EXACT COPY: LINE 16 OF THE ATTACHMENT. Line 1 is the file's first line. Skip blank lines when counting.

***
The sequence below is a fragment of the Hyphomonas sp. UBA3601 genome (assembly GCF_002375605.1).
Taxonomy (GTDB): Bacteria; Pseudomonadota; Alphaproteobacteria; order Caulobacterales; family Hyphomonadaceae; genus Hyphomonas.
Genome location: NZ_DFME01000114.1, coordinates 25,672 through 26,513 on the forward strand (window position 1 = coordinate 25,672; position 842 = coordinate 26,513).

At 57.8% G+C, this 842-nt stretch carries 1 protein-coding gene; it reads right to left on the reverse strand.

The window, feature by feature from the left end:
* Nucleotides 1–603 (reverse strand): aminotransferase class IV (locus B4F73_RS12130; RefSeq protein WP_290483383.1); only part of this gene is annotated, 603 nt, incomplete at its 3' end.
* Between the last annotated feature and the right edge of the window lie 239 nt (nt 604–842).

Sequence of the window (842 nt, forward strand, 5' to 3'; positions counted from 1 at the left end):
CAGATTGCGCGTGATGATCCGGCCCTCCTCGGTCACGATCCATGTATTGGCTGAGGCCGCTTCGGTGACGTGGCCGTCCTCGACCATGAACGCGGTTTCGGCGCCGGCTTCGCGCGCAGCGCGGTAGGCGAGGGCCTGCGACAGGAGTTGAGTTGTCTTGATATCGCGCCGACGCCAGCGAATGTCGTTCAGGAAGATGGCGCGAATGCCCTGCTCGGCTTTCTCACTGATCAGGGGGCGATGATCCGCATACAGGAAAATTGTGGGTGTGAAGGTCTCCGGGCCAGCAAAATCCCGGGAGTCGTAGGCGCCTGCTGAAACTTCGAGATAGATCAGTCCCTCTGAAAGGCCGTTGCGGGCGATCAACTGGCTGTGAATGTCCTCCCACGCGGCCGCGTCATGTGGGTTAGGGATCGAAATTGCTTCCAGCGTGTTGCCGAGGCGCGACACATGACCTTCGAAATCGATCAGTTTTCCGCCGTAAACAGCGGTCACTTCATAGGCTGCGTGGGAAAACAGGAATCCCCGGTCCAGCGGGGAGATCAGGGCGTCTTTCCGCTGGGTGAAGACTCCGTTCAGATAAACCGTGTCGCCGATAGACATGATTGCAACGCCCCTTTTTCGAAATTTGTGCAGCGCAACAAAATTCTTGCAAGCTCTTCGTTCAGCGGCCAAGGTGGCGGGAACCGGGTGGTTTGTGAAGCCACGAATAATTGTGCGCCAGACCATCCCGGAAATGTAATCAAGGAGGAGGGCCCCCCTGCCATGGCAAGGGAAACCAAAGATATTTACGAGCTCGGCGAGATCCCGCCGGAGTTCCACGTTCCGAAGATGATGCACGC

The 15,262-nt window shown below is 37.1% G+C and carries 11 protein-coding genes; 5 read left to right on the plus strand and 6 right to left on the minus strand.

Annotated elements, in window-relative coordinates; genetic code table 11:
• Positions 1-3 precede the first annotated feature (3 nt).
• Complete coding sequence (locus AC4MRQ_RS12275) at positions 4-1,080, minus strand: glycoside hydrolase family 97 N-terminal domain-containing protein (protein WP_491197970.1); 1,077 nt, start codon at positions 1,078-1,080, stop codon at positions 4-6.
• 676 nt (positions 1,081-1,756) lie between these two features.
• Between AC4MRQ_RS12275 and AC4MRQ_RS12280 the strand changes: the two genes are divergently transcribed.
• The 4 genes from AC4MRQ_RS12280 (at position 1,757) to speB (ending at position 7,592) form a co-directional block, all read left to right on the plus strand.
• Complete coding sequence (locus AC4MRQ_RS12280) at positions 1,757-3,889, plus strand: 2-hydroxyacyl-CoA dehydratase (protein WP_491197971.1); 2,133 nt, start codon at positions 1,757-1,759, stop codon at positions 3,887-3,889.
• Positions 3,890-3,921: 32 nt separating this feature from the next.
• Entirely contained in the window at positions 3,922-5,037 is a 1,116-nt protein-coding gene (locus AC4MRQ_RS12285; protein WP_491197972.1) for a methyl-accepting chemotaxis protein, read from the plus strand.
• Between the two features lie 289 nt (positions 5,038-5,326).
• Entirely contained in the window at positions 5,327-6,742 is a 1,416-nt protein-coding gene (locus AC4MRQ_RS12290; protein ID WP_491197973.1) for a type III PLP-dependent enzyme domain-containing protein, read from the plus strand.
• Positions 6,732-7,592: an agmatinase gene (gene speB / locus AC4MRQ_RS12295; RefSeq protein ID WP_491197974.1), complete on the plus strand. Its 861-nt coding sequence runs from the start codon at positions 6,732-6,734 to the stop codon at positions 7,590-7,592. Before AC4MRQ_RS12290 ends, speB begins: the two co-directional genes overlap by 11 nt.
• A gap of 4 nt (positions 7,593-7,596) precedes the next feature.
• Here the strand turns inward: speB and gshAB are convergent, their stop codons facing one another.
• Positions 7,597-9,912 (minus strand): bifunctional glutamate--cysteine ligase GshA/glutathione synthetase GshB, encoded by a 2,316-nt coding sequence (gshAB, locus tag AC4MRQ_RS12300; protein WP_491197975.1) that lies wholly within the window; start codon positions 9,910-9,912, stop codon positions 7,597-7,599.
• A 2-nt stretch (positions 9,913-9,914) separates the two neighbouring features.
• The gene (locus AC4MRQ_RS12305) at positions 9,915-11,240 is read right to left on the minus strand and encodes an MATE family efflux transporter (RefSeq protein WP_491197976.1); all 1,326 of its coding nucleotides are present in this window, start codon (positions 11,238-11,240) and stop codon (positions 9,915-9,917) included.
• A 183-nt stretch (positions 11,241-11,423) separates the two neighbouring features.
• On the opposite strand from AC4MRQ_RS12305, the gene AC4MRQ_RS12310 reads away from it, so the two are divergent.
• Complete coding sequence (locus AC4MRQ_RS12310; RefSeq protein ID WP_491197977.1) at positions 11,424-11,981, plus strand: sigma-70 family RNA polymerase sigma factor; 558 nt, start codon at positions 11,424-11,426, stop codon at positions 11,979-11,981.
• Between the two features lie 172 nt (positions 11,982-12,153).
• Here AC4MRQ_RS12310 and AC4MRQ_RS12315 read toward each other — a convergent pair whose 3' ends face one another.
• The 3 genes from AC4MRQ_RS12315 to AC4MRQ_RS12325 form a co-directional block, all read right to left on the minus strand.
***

• The 4 genes from AC4MRQ_RS12280 (at position 1,757) to speB (ending at position 7,592) form a co-directional block, all read left to right on the plus strand.